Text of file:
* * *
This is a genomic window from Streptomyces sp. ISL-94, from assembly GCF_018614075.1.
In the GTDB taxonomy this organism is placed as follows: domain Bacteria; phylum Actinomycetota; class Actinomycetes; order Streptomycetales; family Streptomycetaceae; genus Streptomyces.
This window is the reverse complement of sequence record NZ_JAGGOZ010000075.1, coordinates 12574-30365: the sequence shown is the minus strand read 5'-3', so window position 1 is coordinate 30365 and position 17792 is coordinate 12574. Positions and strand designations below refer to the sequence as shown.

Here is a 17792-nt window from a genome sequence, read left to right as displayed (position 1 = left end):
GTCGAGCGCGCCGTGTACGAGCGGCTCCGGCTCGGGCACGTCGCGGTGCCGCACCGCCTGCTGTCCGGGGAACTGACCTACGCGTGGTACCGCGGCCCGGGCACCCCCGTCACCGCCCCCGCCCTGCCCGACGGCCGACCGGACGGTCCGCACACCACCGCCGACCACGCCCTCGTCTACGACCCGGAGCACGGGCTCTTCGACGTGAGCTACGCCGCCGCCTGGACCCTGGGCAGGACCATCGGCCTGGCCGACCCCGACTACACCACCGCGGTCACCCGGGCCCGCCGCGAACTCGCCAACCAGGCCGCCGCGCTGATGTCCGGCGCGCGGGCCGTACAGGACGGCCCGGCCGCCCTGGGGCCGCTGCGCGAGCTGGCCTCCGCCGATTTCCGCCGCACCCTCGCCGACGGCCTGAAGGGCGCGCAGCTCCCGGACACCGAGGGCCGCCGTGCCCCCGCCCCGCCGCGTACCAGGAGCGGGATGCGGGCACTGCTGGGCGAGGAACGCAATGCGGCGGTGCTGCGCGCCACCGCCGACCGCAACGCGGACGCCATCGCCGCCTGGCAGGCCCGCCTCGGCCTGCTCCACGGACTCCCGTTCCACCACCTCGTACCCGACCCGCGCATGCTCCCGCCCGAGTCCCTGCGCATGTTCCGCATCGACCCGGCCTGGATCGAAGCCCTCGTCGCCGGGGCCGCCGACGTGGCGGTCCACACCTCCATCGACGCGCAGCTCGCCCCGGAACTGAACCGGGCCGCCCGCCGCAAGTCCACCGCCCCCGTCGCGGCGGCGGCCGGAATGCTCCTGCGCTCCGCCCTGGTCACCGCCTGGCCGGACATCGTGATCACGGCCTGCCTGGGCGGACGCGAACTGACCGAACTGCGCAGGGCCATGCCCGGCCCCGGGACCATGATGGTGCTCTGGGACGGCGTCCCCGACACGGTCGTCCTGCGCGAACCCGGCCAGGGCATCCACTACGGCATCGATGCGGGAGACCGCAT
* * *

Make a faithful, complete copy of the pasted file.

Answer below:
This is a genomic window from Streptomyces sp. ISL-94, from assembly GCF_018614075.1.
In the GTDB taxonomy this organism is placed as follows: domain Bacteria; phylum Actinomycetota; class Actinomycetes; order Streptomycetales; family Streptomycetaceae; genus Streptomyces.
This window is the reverse complement of sequence record NZ_JAGGOZ010000075.1, coordinates 12574-30365: the sequence shown is the minus strand read 5'-3', so window position 1 is coordinate 30365 and position 17792 is coordinate 12574. Positions and strand designations below refer to the sequence as shown.

Here is a 17792-nt window from a genome sequence, read left to right as displayed (position 1 = left end):
GTCGAGCGCGCCGTGTACGAGCGGCTCCGGCTCGGGCACGTCGCGGTGCCGCACCGCCTGCTGTCCGGGGAACTGACCTACGCGTGGTACCGCGGCCCGGGCACCCCCGTCACCGCCCCCGCCCTGCCCGACGGCCGACCGGACGGTCCGCACACCACCGCCGACCACGCCCTCGTCTACGACCCGGAGCACGGGCTCTTCGACGTGAGCTACGCCGCCGCCTGGACCCTGGGCAGGACCATCGGCCTGGCCGACCCCGACTACACCACCGCGGTCACCCGGGCCCGCCGCGAACTCGCCAACCAGGCCGCCGCGCTGATGTCCGGCGCGCGGGCCGTACAGGACGGCCCGGCCGCCCTGGGGCCGCTGCGCGAGCTGGCCTCCGCCGATTTCCGCCGCACCCTCGCCGACGGCCTGAAGGGCGCGCAGCTCCCGGACACCGAGGGCCGCCGTGCCCCCGCCCCGCCGCGTACCAGGAGCGGGATGCGGGCACTGCTGGGCGAGGAACGCAATGCGGCGGTGCTGCGCGCCACCGCCGACCGCAACGCGGACGCCATCGCCGCCTGGCAGGCCCGCCTCGGCCTGCTCCACGGACTCCCGTTCCACCACCTCGTACCCGACCCGCGCATGCTCCCGCCCGAGTCCCTGCGCATGTTCCGCATCGACCCGGCCTGGATCGAAGCCCTCGTCGCCGGGGCCGCCGACGTGGCGGTCCACACCTCCATCGACGCGCAGCTCGCCCCGGAACTGAACCGGGCCGCCCGCCGCAAGTCCACCGCCCCCGTCGCGGCGGCGGCCGGAATGCTCCTGCGCTCCGCCCTGGTCACCGCCTGGCCGGACATCGTGATCACGGCCTGCCTGGGCGGACGCGAACTGACCGAACTGCGCAGGGCCATGCCCGGCCCCGGGACCATGATGGTGCTCTGGGACGGCGTCCCCGACACGGTCGTCCTGCGCGAACCCGGCCAGGGCATCCACTACGGCATCGATGCGGGAGACCGCAT